Tacker Hart left his home in North Carolina as a local high school football hero, but returns in disgrace after being fired from a prestigious architectural assignment in West Africa. Yet the culture and people he grew to admire have left their mark on him. Adrift, he manages his father’s grocery store and becomes reacquainted with a girl he barely knew growing up.
Kate Monroe’s parents have died, leaving her the family home and the right connections in her Southern town. But a trove of disturbing letters sends her searching for the truth behind the comfortable life she’s been bequeathed.
On the same morning but at different moments, Tacker and Kate encounter a young African-American, Gaines Townson, and their stories converge with his. As Winston-Salem is pulled into the tumultuous 1960s, these three Americans find themselves at the center of the civil rights struggle, coming to terms with the legacies of their pasts as they search for an ennobling future.
Elaine Neil Orr will be in conversation with Margery Hudson, author of Accidental Birds of the Carolinas.
Praise for Swimming Between Worlds
“The struggle of [the novel’s] deftly-drawn young characters to navigate the monumental changes—cultural and personal— that the civil rights movement brought to the South is rich and compelling.” Charles Frazier, New York Times bestselling author
Elaine Neil Orr is professor of English at North Carolina State University in Raleigh, where she teaches world literature and creative writing. She also serves on the faculty of the low-residency MFA in Writing program at Spalding University in Louisville. Author of A Different Sun, two scholarly books, and the memoir Gods of Noonday: A White Girl’s African Life, she has been a featured speaker and writer-in-residence at numerous universities and conferences and is a frequent fellow at the Virginia Center for the Creative Arts. She grew up in Nigeria.
From #1 New York Times bestselling author Lisa See, “one of those special writers capable of delivering both poetry and plot” (The New York Times Book Review), a moving novel about tradition, tea farming, and the bonds between mothers and daughters.
In their remote mountain village, Li-yan and her family align their lives around the seasons and the farming of tea. For the Akha people, ensconced in ritual and routine, life goes on as it has for generations–until a stranger appears at the village gate in a jeep, the first automobile any of the villagers has ever seen.
The stranger’s arrival marks the first entrance of the modern world in the lives of the Akha people. Slowly, Li-yan, one of the few educated girls on her mountain, begins to reject the customs that shaped her early life. When she has a baby out of wedlock–conceived with a man her parents consider a poor choice–she rejects the tradition that would compel her to give the child over to be killed, and instead leaves her, wrapped in a blanket with a tea cake tucked in its folds, near an orphanage in a nearby city.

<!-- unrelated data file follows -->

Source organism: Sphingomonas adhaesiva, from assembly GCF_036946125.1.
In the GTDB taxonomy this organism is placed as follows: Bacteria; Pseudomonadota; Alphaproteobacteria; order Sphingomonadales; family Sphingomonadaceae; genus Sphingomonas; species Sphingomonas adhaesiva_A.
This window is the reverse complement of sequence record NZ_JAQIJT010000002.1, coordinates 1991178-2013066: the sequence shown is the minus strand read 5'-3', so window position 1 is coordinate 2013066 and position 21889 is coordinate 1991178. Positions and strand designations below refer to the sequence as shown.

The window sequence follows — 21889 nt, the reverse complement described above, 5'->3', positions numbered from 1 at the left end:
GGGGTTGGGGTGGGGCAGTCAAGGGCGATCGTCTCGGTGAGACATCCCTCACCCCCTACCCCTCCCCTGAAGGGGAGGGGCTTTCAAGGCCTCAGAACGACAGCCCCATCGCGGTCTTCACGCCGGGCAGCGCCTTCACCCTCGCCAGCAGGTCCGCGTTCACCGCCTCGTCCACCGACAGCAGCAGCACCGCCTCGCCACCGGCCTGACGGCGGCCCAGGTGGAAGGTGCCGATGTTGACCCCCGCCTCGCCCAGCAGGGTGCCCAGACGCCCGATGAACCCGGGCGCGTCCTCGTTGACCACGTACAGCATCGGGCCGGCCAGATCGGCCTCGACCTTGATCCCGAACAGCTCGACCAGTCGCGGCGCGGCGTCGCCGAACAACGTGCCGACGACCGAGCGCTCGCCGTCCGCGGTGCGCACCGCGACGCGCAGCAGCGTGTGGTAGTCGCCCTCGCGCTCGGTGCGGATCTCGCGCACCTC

As Li-yan comes into herself, leaving her insular village for an education, a business, and city life, her daughter, Haley, is raised in California by loving adoptive parents. Despite her privileged childhood, Haley wonders about her origins. Across the ocean Li-yan longs for her lost daughter. Over the course of years, each searches for meaning in the study of Pu’er, the tea that has shaped their family’s destiny for centuries.
A powerful story about circumstances, culture, and distance, The Tea Girl of Hummingbird Lane paints an unforgettable portrait of a little known region and its people and celebrates the bond of family.
Lisa See is the New York Times bestselling author of The Tea Girl of Hummingbird Lane, Snow Flower and the Secret Fan, Peony in Love, Shanghai Girls, China Dolls, and Dreams of Joy, which debuted at #1. She is also the author of On Gold Mountain, which tells the story of her Chinese American family’s settlement in Los Angeles. See was honored as National Woman of the Year by the Organization of Chinese American Women in 2001 and was the recipient of the Chinese American Museum’s History Makers Award in fall 2003.
Whether you’re just starting a food business or you’ve been a food entrepreneur for years, finding the right number of customers that can sustain your business has probably kept you up a night or two. Come and learn three of the most effective (and easy) marketing strategies to get your food business thriving! This workshop is designed for food companies of all stages, from pre-launch to seasoned food business owners. Taught by Jill Willett, Coaching for Cooks and Triangle Food Makers